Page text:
Books, shops and genteel black holes

“What I say is, a town isn’t a town without a bookstore. It may call itself a town, but unless it’s got a bookstore it knows it’s not fooling a soul.”
Neil Gaiman, American Gods

“A good bookshop is just a genteel Black Hole that knows how to read.” 
Terry Pratchett, Guards! Guards! 

The above quotes are by two of my favourite authors and they very much encapsulate how I feel about bookshops. I have recently been extremely busy with work and, returning from a long business trip, I got to thinking about the importance of books and bookshops in my life and, more importantly, my sanity!

Books have always figured largely in my world. I fought against them as a child, mainly because the repeated phrases drove me insane. I can still quote one particular book with intense savagery today (for those of you who grew up as I did with the Sali Mali books, you’ll understand what I mean). In self-defence, my infants teacher started me off on a series aimed at 7-10 year olds. I was five at the time and it was my first introduction to an entire new world of wonder and enchantment. I was hooked. I devoured those books, desperate to know what adventures the Griffin, the Pirate and the Mermaid would fall into next. By the time I hit secondary school, my reading age was that of a sixteen year old and I was insatiable. I had also discovered the joy and lure of a good bookshop and nearly all of what money I had at the time was spent within the portals of the local bookshops.

Bookshops still intoxicate me. I have several that I patronise, some here, some there, some online. I prefer independents, though there are some good chains out there. This is  the first in an occasional series of my favourite bookshops – and of a few tea shops too. I will include web address, where they exist, in case you’d like to look them up too.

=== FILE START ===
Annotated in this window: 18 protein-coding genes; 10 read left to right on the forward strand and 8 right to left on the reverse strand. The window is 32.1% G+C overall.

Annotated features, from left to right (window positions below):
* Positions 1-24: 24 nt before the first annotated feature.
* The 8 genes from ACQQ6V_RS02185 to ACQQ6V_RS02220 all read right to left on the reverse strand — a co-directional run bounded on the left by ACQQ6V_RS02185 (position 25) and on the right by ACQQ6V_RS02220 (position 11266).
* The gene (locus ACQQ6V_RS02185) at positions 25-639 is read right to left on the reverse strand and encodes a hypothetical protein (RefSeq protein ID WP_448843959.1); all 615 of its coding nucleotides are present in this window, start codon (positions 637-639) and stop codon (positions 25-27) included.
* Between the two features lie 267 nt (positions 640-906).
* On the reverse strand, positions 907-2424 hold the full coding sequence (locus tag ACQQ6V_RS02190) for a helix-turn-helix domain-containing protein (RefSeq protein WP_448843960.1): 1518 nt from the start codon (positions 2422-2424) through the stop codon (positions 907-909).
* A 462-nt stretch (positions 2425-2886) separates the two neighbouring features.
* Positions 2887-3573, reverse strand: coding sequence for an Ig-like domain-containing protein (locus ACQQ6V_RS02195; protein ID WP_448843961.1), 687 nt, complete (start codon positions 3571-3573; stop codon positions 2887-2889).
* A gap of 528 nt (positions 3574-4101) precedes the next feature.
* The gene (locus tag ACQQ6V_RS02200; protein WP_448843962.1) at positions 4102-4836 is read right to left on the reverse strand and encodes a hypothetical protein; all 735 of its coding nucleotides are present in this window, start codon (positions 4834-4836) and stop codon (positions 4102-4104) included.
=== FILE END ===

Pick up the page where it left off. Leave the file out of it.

Watkins Books, 19-21 Cecil Court, London ( )


Taken from Wikipedia

Hidden away between St Martin’s Lane and Charing Cross Road, London, Cecil’s Court is full of little gems, but I go there because of Watkins. Trading since 1983, it specialises in books on the esoteric. Just as you never know what sort of book you may come across in Watkins, you also never know who you may meet. Spaced across two floors, as soon as you walk in the warmth of the place surrounds you. The staff here are genuinely knowledgable about their subject and are invariably welcoming and friendly. As well as books on religions of all kinds, magic, self-development, earth mysteries and Celtica, they also stock books on health, astrology, nutrition… The list goes on and on. They also stock divination cards, crystal jewellery and CDs, which range from New Age to Early Music. A very wide breadth. They arrange regular free evening events with some of the authors whose books they stock – no need to book. If you happen to be in the area, just drop in. You can also get a Tarot or palm reading here every day of the week. Their loyalty scheme gives a really good discount once you have collected enough stamps (unfortunately only available on books brought in the shop at present).

I try to make a point of visiting here every time I am in London. It’s a little haven of comfort and happiness in a manic world. A place to while away a magic couple of hours away from the pressures of the everyday.

Why not let me know what and where your favourite bookshops are?



Filed under Books, Simple pleasures

3 responses to “Books, shops and genteel black holes

  1. Hi, thanks for finding and following my Spanish blog. I blog about my writing life too at I’ve written about my favourite bookshops, favourite libraries. As long as its got books in it, I pretty much love them all. SD

  2. That was quick, thanks for the follow. SD

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